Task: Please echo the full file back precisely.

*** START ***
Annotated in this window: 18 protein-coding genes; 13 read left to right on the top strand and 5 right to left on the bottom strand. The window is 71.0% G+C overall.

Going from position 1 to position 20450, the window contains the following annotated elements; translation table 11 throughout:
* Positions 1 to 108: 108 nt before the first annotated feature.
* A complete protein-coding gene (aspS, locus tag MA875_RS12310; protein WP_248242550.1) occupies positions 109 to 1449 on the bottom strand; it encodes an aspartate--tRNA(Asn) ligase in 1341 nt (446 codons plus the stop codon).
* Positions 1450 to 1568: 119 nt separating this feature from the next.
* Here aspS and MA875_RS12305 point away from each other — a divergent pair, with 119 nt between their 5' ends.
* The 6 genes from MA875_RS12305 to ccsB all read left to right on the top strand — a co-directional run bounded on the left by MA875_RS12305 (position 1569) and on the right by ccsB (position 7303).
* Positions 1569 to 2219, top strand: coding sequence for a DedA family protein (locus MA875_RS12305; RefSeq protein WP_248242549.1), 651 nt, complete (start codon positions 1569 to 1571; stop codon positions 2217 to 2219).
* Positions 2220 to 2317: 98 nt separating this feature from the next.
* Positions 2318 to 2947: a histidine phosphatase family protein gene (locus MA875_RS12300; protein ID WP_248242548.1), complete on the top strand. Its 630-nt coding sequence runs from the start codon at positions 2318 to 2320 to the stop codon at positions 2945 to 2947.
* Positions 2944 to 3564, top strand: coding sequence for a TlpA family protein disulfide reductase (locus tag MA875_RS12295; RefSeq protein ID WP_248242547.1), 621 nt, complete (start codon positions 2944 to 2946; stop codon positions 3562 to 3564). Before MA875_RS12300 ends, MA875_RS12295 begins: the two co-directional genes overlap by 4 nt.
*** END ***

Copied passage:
Annotated in this window: 18 protein-coding genes; 13 read left to right on the top strand and 5 right to left on the bottom strand. The window is 71.0% G+C overall.

Going from position 1 to position 20450, the window contains the following annotated elements; translation table 11 throughout:
* Positions 1 to 108: 108 nt before the first annotated feature.
* A complete protein-coding gene (aspS, locus tag MA875_RS12310; protein WP_248242550.1) occupies positions 109 to 1449 on the bottom strand; it encodes an aspartate--tRNA(Asn) ligase in 1341 nt (446 codons plus the stop codon).
* Positions 1450 to 1568: 119 nt separating this feature from the next.
* Here aspS and MA875_RS12305 point away from each other — a divergent pair, with 119 nt between their 5' ends.
* The 6 genes from MA875_RS12305 to ccsB all read left to right on the top strand — a co-directional run bounded on the left by MA875_RS12305 (position 1569) and on the right by ccsB (position 7303).
* Positions 1569 to 2219, top strand: coding sequence for a DedA family protein (locus MA875_RS12305; RefSeq protein WP_248242549.1), 651 nt, complete (start codon positions 1569 to 1571; stop codon positions 2217 to 2219).
* Positions 2220 to 2317: 98 nt separating this feature from the next.
* Positions 2318 to 2947: a histidine phosphatase family protein gene (locus MA875_RS12300; protein ID WP_248242548.1), complete on the top strand. Its 630-nt coding sequence runs from the start codon at positions 2318 to 2320 to the stop codon at positions 2945 to 2947.
* Positions 2944 to 3564, top strand: coding sequence for a TlpA family protein disulfide reductase (locus tag MA875_RS12295; RefSeq protein ID WP_248242547.1), 621 nt, complete (start codon positions 2944 to 2946; stop codon positions 3562 to 3564). Before MA875_RS12300 ends, MA875_RS12295 begins: the two co-directional genes overlap by 4 nt.